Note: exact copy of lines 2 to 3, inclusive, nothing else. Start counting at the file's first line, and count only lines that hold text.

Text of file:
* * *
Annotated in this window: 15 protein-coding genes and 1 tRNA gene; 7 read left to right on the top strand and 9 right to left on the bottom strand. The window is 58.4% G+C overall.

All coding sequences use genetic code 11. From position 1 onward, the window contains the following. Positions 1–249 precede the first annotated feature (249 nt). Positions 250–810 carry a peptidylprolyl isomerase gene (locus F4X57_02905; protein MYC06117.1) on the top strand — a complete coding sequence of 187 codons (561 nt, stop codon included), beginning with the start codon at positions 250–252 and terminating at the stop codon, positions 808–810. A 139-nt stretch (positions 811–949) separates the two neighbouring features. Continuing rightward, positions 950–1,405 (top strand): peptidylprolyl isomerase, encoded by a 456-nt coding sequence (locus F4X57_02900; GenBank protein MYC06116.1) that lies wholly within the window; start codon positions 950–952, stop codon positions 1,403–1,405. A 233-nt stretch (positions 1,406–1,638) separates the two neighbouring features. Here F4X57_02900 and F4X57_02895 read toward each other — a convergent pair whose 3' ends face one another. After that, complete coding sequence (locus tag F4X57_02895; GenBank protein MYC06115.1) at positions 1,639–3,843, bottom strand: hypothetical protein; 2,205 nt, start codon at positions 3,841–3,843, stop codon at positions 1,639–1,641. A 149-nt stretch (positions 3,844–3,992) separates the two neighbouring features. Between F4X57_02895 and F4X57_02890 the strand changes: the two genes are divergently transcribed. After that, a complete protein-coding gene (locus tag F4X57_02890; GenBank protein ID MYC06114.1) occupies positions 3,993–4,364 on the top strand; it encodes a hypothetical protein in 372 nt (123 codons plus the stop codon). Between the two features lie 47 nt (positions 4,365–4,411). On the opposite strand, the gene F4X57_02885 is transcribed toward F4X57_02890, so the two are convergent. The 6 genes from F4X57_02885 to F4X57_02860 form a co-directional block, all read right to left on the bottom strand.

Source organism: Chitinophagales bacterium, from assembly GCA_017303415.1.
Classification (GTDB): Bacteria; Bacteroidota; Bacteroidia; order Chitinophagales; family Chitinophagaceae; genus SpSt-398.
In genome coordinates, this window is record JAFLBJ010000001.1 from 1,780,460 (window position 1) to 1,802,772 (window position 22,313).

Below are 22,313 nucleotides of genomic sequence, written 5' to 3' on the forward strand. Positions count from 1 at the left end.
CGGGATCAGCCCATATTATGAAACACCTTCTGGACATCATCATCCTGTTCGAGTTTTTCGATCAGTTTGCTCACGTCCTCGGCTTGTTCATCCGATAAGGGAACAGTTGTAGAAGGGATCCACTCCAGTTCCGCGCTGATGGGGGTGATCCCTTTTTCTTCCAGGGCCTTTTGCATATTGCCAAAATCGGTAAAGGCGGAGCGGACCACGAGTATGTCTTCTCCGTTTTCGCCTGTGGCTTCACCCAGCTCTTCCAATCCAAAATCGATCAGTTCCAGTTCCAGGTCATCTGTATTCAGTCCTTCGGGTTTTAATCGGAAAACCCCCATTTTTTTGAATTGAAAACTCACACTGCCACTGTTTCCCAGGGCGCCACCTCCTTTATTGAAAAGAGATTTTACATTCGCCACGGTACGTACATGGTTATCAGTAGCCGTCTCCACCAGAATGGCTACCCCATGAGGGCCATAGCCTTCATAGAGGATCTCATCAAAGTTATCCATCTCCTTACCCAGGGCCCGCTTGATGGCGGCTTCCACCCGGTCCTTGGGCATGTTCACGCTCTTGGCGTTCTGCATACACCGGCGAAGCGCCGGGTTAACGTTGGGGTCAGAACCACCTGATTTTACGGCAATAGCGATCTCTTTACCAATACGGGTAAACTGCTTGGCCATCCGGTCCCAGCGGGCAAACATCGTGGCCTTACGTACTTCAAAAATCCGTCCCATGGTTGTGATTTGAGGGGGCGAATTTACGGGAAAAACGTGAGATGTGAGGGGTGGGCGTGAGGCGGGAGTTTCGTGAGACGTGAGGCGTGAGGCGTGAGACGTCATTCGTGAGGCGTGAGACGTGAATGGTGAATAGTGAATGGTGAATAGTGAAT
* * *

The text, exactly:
All coding sequences use genetic code 11. From position 1 onward, the window contains the following. Positions 1–249 precede the first annotated feature (249 nt). Positions 250–810 carry a peptidylprolyl isomerase gene (locus F4X57_02905; protein MYC06117.1) on the top strand — a complete coding sequence of 187 codons (561 nt, stop codon included), beginning with the start codon at positions 250–252 and terminating at the stop codon, positions 808–810. A 139-nt stretch (positions 811–949) separates the two neighbouring features. Continuing rightward, positions 950–1,405 (top strand): peptidylprolyl isomerase, encoded by a 456-nt coding sequence (locus F4X57_02900; GenBank protein MYC06116.1) that lies wholly within the window; start codon positions 950–952, stop codon positions 1,403–1,405. A 233-nt stretch (positions 1,406–1,638) separates the two neighbouring features. Here F4X57_02900 and F4X57_02895 read toward each other — a convergent pair whose 3' ends face one another. After that, complete coding sequence (locus tag F4X57_02895; GenBank protein MYC06115.1) at positions 1,639–3,843, bottom strand: hypothetical protein; 2,205 nt, start codon at positions 3,841–3,843, stop codon at positions 1,639–1,641. A 149-nt stretch (positions 3,844–3,992) separates the two neighbouring features. Between F4X57_02895 and F4X57_02890 the strand changes: the two genes are divergently transcribed. After that, a complete protein-coding gene (locus tag F4X57_02890; GenBank protein ID MYC06114.1) occupies positions 3,993–4,364 on the top strand; it encodes a hypothetical protein in 372 nt (123 codons plus the stop codon). Between the two features lie 47 nt (positions 4,365–4,411). On the opposite strand, the gene F4X57_02885 is transcribed toward F4X57_02890, so the two are convergent. The 6 genes from F4X57_02885 to F4X57_02860 form a co-directional block, all read right to left on the bottom strand.

Source organism: Chitinophagales bacterium, from assembly GCA_017303415.1.